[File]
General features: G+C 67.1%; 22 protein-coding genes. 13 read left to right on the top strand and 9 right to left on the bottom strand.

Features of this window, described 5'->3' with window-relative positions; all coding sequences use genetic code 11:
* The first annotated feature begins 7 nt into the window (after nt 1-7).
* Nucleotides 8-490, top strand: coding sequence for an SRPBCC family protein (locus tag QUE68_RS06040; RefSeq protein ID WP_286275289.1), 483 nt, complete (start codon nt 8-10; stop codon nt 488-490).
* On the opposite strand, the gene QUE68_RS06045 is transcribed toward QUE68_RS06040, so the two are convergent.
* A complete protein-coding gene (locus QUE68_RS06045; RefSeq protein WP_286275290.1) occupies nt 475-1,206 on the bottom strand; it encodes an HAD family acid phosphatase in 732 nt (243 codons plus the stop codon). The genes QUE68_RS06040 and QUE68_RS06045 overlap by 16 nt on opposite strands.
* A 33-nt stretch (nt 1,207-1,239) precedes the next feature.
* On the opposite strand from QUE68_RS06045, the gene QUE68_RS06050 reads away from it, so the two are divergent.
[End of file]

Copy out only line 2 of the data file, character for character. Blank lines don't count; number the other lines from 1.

Features of this window, described 5'->3' with window-relative positions; all coding sequences use genetic code 11: